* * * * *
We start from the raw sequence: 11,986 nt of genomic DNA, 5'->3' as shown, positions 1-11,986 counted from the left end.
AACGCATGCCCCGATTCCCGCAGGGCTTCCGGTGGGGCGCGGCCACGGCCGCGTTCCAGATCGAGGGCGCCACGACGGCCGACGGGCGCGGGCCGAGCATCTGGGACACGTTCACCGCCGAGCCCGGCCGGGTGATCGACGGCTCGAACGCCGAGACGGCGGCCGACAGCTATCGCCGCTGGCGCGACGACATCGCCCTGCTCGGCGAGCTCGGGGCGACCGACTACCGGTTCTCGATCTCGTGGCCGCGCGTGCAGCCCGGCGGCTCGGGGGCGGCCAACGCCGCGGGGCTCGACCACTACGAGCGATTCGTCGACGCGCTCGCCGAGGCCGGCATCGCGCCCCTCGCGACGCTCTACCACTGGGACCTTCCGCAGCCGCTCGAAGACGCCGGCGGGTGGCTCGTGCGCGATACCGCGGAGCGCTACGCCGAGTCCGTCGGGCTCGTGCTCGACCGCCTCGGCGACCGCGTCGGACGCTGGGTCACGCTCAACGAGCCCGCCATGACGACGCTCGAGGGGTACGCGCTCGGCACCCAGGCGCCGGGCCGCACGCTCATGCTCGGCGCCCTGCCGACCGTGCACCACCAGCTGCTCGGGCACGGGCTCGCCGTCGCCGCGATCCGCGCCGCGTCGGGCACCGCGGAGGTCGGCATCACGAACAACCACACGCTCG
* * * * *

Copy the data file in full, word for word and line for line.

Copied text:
We start from the raw sequence: 11,986 nt of genomic DNA, 5'->3' as shown, positions 1-11,986 counted from the left end.
AACGCATGCCCCGATTCCCGCAGGGCTTCCGGTGGGGCGCGGCCACGGCCGCGTTCCAGATCGAGGGCGCCACGACGGCCGACGGGCGCGGGCCGAGCATCTGGGACACGTTCACCGCCGAGCCCGGCCGGGTGATCGACGGCTCGAACGCCGAGACGGCGGCCGACAGCTATCGCCGCTGGCGCGACGACATCGCCCTGCTCGGCGAGCTCGGGGCGACCGACTACCGGTTCTCGATCTCGTGGCCGCGCGTGCAGCCCGGCGGCTCGGGGGCGGCCAACGCCGCGGGGCTCGACCACTACGAGCGATTCGTCGACGCGCTCGCCGAGGCCGGCATCGCGCCCCTCGCGACGCTCTACCACTGGGACCTTCCGCAGCCGCTCGAAGACGCCGGCGGGTGGCTCGTGCGCGATACCGCGGAGCGCTACGCCGAGTCCGTCGGGCTCGTGCTCGACCGCCTCGGCGACCGCGTCGGACGCTGGGTCACGCTCAACGAGCCCGCCATGACGACGCTCGAGGGGTACGCGCTCGGCACCCAGGCGCCGGGCCGCACGCTCATGCTCGGCGCCCTGCCGACCGTGCACCACCAGCTGCTCGGGCACGGGCTCGCCGTCGCCGCGATCCGCGCCGCGTCGGGCACCGCGGAGGTCGGCATCACGAACAACCACACGCTCG